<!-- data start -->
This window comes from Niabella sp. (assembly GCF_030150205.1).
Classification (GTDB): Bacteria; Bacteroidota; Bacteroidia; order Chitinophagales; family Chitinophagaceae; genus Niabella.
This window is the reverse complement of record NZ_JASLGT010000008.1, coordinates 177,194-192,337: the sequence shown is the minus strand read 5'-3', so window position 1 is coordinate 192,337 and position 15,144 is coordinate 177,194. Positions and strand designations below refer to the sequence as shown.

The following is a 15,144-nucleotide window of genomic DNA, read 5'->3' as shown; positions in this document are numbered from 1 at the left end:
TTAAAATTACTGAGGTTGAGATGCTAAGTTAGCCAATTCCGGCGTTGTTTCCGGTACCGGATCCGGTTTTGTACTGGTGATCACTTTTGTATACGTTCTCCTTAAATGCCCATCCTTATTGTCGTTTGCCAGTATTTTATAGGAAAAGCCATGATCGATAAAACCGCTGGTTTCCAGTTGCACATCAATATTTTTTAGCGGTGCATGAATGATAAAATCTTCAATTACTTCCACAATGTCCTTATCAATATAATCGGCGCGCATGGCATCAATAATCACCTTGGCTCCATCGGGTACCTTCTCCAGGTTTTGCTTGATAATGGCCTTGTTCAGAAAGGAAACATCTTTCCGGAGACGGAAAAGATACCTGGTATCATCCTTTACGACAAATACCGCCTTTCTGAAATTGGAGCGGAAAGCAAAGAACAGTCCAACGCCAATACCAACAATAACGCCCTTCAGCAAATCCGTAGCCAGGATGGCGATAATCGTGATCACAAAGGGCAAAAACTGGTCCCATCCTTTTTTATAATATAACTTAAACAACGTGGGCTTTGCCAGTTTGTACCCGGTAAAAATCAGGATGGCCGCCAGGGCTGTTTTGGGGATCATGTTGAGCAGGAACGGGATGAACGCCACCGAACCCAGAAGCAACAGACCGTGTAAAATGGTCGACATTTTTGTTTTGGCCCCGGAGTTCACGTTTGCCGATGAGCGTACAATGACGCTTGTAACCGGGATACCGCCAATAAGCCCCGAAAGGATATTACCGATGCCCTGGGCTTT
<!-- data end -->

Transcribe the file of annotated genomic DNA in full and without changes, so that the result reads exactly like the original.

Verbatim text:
This window comes from Niabella sp. (assembly GCF_030150205.1).
Classification (GTDB): Bacteria; Bacteroidota; Bacteroidia; order Chitinophagales; family Chitinophagaceae; genus Niabella.
This window is the reverse complement of record NZ_JASLGT010000008.1, coordinates 177,194-192,337: the sequence shown is the minus strand read 5'-3', so window position 1 is coordinate 192,337 and position 15,144 is coordinate 177,194. Positions and strand designations below refer to the sequence as shown.

The following is a 15,144-nucleotide window of genomic DNA, read 5'->3' as shown; positions in this document are numbered from 1 at the left end:
TTAAAATTACTGAGGTTGAGATGCTAAGTTAGCCAATTCCGGCGTTGTTTCCGGTACCGGATCCGGTTTTGTACTGGTGATCACTTTTGTATACGTTCTCCTTAAATGCCCATCCTTATTGTCGTTTGCCAGTATTTTATAGGAAAAGCCATGATCGATAAAACCGCTGGTTTCCAGTTGCACATCAATATTTTTTAGCGGTGCATGAATGATAAAATCTTCAATTACTTCCACAATGTCCTTATCAATATAATCGGCGCGCATGGCATCAATAATCACCTTGGCTCCATCGGGTACCTTCTCCAGGTTTTGCTTGATAATGGCCTTGTTCAGAAAGGAAACATCTTTCCGGAGACGGAAAAGATACCTGGTATCATCCTTTACGACAAATACCGCCTTTCTGAAATTGGAGCGGAAAGCAAAGAACAGTCCAACGCCAATACCAACAATAACGCCCTTCAGCAAATCCGTAGCCAGGATGGCGATAATCGTGATCACAAAGGGCAAAAACTGGTCCCATCCTTTTTTATAATATAACTTAAACAACGTGGGCTTTGCCAGTTTGTACCCGGTAAAAATCAGGATGGCCGCCAGGGCTGTTTTGGGGATCATGTTGAGCAGGAACGGGATGAACGCCACCGAACCCAGAAGCAACAGACCGTGTAAAATGGTCGACATTTTTGTTTTGGCCCCGGAGTTCACGTTTGCCGATGAGCGTACAATGACGCTTGTAACCGGGATACCGCCAATAAGCCCCGAAAGGATATTACCGATGCCCTGGGCTTT